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Did you ever notice that the holidays are often a time when your body gets heavier and your burden of debt gets heavier, too? There is a direct correlation between overeating and overspending. Americans (and many other Western Cultures) are consumers; we're consumers of food making us the heaviest people in the world and we're consumers of goods making us the most in debt in the world. You don't become obese over night and you don't get in debt over night either. These two things take time and a recurrence of practicing the same habits over and over again. Both of these issues are ignited by choosing immediate gratification over long-term peace and happiness. What it will take to lose weight is not that different from what it will take to get out of debt. Here's how you do it:
1. Know Where Your Calories (or Money) Go Try keeping a log for one month of your expenditures and your calorie consumption. When you know where you're spending, you get to be the one who chooses. For instance, writing down where you spend your money could enlighten you. You might think that you could never afford a massage once a month but when you look at your receipts, you notice that going to Starbucks every day is costing you $ 120 / month. What if you went every other day? With that information, you have a choice. You can get a massage once a month for $ 60 and you'll be consuming half the calories, too. Same thing with food. You might deprive yourself of cake but when you look at your calorie consumption you see that you're consuming 500 calories in sugar and half & half in your coffee. Do you really want four cups of coffee or would you rather have a piece of cake? When you know where the money or calories are being spent, you can make more informed choices.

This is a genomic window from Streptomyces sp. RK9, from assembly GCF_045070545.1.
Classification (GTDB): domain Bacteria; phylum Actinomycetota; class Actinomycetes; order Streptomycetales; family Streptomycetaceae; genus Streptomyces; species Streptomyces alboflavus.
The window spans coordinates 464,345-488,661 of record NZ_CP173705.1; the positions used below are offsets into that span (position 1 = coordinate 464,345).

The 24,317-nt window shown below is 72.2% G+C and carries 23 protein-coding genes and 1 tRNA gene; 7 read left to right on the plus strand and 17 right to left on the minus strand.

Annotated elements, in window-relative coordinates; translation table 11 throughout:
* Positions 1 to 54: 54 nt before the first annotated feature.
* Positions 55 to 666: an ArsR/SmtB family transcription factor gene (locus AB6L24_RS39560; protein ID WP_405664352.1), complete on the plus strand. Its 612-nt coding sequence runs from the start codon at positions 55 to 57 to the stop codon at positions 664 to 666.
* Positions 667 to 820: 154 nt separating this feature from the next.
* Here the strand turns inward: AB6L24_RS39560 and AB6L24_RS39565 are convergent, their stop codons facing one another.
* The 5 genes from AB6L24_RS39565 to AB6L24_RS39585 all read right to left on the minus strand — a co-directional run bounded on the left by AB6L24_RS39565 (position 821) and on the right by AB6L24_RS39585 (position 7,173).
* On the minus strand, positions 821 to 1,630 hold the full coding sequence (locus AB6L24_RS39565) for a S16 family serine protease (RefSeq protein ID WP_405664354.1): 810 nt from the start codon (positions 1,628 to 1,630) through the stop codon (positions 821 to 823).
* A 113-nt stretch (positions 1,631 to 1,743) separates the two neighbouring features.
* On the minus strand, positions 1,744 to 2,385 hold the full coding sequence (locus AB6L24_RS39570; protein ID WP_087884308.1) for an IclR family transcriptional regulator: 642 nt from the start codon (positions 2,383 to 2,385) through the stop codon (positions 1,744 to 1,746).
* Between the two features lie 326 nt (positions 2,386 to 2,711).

2. Think About the Future In the immediate moment a tasty treat or a new purchase can seem like the answer to every woe in the world. Be sure to stop and think things through. No matter what you're feeling, will eating something make you feel better in the end? Is that new shirt that costs $ 50 really worth it when it'll end up costing $ 150 by the time you pay the finance charges on your credit card. Slowing things down and thinking things through will limit the amount of impulsive, unconscious decisions you make.
3. Be Selfish When I say be selfish I don't mean what you think. I'm suggesting that you stop keeping foods in the house because you think that others will be disappointed if they're not there. For example, I have to have sweets for the kids. Or feeling like you have to eat with your husband even though you had dinner with the children two hours before. When it comes to spending (particularly at the holidays) you don't have to please people with purchases you can't afford (especially in today's economy). Do what's right for you and don't feel badly about it. Find other ways to make the holidays special that don't include food or presents. Your children might remember a night of caroling with a thermos of mulled cider for a lifetime while they might never again remember a toy that will get discarded two months from now. Learning to regulate what you eat and where you spend your money are two important aspects of being an adult. When you binge on food or binge on buying, it often causes more anxiety than it quells. Keep yourself calm by thinking things through and choosing where and how you're going to reward yourself. When you know where your money (and calories) go, you have more choices; and with more choices comes more freedom, and with more freedom; greater peace of mind.